No pollution clearance, Vedanta runs 10 units
The Vedanta group is operating a large aluminium smelter plant and nine captive power units in Orissa’s Jharsuguda district without clearances from the state pollution control board (OSPCB).india Updated: Sep 09, 2010 01:16 IST
The Vedanta group is operating a large aluminium smelter plant and nine captive power units in Orissa’s Jharsuguda district without clearances from the state pollution control board (OSPCB).
Sources said there is massive political pressure on the OSPCB to wink at these transgressions and allow the plants to operate as this is one of the state’s two showpiece FDI projects. Over two days — Tuesday and Wednesday — the state government stonewalled HT’s efforts to obtain its reaction.
According to a Right to Information reply obtained from OSPCB by an activist, two 135 MW captive power units of Vedanta Aluminium’s 500,000-tonne-a-year smelter never got any clearance from the board.
Then, the “trial consent to operate” order OSPCB issued to the smelter and seven other 135 MW captive power plants expired on March 31 this year. The board has refused to renew its consent citing numerous violations of its guidelines. The Union environment ministry recently refused to clear the group’s bauxite mining project in Lanjigarh in Kalahandi district.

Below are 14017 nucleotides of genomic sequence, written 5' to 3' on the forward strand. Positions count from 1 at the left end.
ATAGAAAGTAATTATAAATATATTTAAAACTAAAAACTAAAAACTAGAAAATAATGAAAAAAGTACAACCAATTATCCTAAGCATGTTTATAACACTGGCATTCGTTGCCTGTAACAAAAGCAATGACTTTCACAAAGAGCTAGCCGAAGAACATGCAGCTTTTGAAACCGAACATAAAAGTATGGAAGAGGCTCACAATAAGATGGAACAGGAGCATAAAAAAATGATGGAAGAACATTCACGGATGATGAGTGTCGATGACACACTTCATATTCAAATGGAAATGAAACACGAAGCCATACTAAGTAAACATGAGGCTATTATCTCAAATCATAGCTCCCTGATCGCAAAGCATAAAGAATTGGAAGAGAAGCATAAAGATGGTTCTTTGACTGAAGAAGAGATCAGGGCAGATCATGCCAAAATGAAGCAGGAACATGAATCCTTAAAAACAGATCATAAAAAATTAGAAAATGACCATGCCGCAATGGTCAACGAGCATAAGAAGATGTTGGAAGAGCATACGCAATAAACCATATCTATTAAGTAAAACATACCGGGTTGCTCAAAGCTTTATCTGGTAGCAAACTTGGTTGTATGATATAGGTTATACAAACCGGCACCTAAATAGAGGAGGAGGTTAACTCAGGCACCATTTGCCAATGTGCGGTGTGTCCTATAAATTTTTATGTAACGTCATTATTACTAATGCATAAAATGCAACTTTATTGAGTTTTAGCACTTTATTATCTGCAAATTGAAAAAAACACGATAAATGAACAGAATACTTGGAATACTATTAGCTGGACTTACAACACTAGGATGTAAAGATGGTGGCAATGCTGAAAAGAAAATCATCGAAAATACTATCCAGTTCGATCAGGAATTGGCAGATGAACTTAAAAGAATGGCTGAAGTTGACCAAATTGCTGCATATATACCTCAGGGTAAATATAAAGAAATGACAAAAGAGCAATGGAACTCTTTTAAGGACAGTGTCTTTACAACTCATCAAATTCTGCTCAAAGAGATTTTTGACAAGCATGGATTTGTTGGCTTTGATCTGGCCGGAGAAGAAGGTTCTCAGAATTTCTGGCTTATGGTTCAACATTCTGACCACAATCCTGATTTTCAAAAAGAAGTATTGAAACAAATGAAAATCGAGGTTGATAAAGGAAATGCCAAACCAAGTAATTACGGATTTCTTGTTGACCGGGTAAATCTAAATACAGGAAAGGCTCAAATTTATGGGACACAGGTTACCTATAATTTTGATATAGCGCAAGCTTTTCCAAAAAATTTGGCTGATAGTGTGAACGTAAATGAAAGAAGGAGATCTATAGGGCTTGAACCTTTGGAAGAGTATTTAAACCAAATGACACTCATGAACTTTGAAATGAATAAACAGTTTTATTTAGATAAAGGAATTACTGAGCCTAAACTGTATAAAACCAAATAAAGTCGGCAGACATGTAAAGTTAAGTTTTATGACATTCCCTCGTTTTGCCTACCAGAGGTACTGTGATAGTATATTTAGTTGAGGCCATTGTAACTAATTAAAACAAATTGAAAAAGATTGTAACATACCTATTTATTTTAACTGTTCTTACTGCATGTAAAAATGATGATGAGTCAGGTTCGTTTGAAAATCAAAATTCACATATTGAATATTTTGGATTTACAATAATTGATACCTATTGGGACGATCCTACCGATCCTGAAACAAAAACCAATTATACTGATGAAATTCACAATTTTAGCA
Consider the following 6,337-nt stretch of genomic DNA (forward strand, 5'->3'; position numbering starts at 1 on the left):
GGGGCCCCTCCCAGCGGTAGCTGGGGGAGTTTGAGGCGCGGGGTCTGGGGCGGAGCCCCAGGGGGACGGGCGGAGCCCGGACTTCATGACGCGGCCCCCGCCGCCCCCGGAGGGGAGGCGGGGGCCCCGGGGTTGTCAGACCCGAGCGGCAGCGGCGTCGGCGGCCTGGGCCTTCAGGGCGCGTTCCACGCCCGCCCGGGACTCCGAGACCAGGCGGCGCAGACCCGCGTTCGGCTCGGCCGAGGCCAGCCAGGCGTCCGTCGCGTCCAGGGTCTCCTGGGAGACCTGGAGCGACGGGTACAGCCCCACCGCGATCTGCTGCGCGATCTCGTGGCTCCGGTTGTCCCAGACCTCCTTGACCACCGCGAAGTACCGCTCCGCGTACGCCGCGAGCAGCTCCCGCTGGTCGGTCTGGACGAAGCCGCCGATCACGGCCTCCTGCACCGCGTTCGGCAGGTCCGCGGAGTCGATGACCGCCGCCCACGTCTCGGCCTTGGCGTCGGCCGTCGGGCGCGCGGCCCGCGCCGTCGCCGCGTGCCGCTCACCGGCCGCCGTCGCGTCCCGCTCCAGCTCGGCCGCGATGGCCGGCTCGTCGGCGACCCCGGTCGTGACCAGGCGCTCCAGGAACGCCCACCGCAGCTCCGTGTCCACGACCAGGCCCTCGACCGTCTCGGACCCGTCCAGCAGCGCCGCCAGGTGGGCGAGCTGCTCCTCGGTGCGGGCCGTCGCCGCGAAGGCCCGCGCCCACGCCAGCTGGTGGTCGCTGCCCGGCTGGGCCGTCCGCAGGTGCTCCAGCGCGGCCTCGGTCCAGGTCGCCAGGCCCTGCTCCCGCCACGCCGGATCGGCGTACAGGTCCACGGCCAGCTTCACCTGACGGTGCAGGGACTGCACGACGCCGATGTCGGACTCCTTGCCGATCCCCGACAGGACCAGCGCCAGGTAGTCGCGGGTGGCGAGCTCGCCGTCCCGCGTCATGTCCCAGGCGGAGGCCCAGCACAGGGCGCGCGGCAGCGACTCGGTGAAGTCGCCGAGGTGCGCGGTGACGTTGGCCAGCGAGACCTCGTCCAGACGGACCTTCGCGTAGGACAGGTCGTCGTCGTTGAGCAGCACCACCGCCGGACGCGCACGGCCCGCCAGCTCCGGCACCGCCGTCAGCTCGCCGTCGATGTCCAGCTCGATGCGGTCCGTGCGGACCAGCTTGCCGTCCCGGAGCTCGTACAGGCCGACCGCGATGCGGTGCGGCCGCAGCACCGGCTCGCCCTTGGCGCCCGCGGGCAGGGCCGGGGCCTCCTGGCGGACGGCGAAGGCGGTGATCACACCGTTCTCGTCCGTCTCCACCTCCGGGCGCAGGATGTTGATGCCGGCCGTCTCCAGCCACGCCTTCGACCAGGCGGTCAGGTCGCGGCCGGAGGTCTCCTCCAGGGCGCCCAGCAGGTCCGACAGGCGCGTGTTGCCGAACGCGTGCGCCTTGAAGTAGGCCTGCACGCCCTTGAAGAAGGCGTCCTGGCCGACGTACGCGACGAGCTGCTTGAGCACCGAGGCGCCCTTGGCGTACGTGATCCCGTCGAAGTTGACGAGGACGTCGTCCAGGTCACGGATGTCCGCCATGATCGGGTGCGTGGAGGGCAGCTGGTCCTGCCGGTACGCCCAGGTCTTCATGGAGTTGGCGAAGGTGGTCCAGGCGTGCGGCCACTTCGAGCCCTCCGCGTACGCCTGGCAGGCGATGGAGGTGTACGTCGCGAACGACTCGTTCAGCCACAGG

Asked why no closure notice had been issued, OSPCB member-secretary Siddhant Das told HT: “The correct procedure is to send show cause notices, then ask for modifications and rectifications, call them for hearings. We issue closure notices only if all these procedures fail to produce results.” The board has issued four notices over the last five months. But that doesn’t explain how the two power plants for which even trial consent orders were not issued remain in operation. “I have no comments to make on this as I do not know the details,” said Das.
Orissa Industry Minister Raghunath Mohanty promised to revert after checking with his staff. Thereafter, he did not respond to calls from HT.
Orissa energy secretary Pradeep Jena said: “Please ask the pollution control board.”
Vedanta, however, denied any wrongdoing. “There is no violation of the law. As of today, we have a valid consent from the OSPCB. This means it is satisfied with our pollution control norms. Renewal is an ongoing process, with the OSPCB asking for modifications from time to time,” said Abhijit Pati, chief operating officer, Vedanta Aluminium.
On the two units that never received any clearance, Pati reiterated there was no lllegality involved in their operation.